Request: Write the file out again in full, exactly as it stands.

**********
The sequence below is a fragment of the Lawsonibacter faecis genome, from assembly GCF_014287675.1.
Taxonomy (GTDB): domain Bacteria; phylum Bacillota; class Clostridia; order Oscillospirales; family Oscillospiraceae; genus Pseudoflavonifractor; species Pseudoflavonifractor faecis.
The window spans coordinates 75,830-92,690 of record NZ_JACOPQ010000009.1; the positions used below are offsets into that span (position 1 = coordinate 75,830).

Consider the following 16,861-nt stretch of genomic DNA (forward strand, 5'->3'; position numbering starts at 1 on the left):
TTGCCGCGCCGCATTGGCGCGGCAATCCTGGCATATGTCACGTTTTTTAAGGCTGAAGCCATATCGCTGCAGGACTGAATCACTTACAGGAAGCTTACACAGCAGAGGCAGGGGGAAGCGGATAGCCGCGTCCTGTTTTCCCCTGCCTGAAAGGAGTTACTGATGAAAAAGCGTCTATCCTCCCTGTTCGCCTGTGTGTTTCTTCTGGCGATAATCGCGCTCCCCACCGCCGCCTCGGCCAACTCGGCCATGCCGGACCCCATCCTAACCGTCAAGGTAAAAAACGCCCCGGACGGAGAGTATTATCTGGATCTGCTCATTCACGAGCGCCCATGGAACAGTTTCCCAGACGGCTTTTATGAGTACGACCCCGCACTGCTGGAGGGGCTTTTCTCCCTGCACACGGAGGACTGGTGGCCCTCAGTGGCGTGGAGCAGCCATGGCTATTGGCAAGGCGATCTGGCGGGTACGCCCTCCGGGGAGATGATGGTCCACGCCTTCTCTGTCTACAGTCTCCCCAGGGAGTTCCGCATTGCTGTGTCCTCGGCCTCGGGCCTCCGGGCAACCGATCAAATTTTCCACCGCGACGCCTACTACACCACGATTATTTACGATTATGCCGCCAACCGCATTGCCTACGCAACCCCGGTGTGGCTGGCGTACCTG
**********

The sequence below is a fragment of the Lawsonibacter faecis genome, from assembly GCF_014287675.1.
Taxonomy (GTDB): domain Bacteria; phylum Bacillota; class Clostridia; order Oscillospirales; family Oscillospiraceae; genus Pseudoflavonifractor; species Pseudoflavonifractor faecis.
The window spans coordinates 75,830-92,690 of record NZ_JACOPQ010000009.1; the positions used below are offsets into that span (position 1 = coordinate 75,830).

Consider the following 16,861-nt stretch of genomic DNA (forward strand, 5'->3'; position numbering starts at 1 on the left):
TTGCCGCGCCGCATTGGCGCGGCAATCCTGGCATATGTCACGTTTTTTAAGGCTGAAGCCATATCGCTGCAGGACTGAATCACTTACAGGAAGCTTACACAGCAGAGGCAGGGGGAAGCGGATAGCCGCGTCCTGTTTTCCCCTGCCTGAAAGGAGTTACTGATGAAAAAGCGTCTATCCTCCCTGTTCGCCTGTGTGTTTCTTCTGGCGATAATCGCGCTCCCCACCGCCGCCTCGGCCAACTCGGCCATGCCGGACCCCATCCTAACCGTCAAGGTAAAAAACGCCCCGGACGGAGAGTATTATCTGGATCTGCTCATTCACGAGCGCCCATGGAACAGTTTCCCAGACGGCTTTTATGAGTACGACCCCGCACTGCTGGAGGGGCTTTTCTCCCTGCACACGGAGGACTGGTGGCCCTCAGTGGCGTGGAGCAGCCATGGCTATTGGCAAGGCGATCTGGCGGGTACGCCCTCCGGGGAGATGATGGTCCACGCCTTCTCTGTCTACAGTCTCCCCAGGGAGTTCCGCATTGCTGTGTCCTCGGCCTCGGGCCTCCGGGCAACCGATCAAATTTTCCACCGCGACGCCTACTACACCACGATTATTTACGATTATGCCGCCAACCGCATTGCCTACGCAACCCCGGTGTGGCTGGCGTACCTG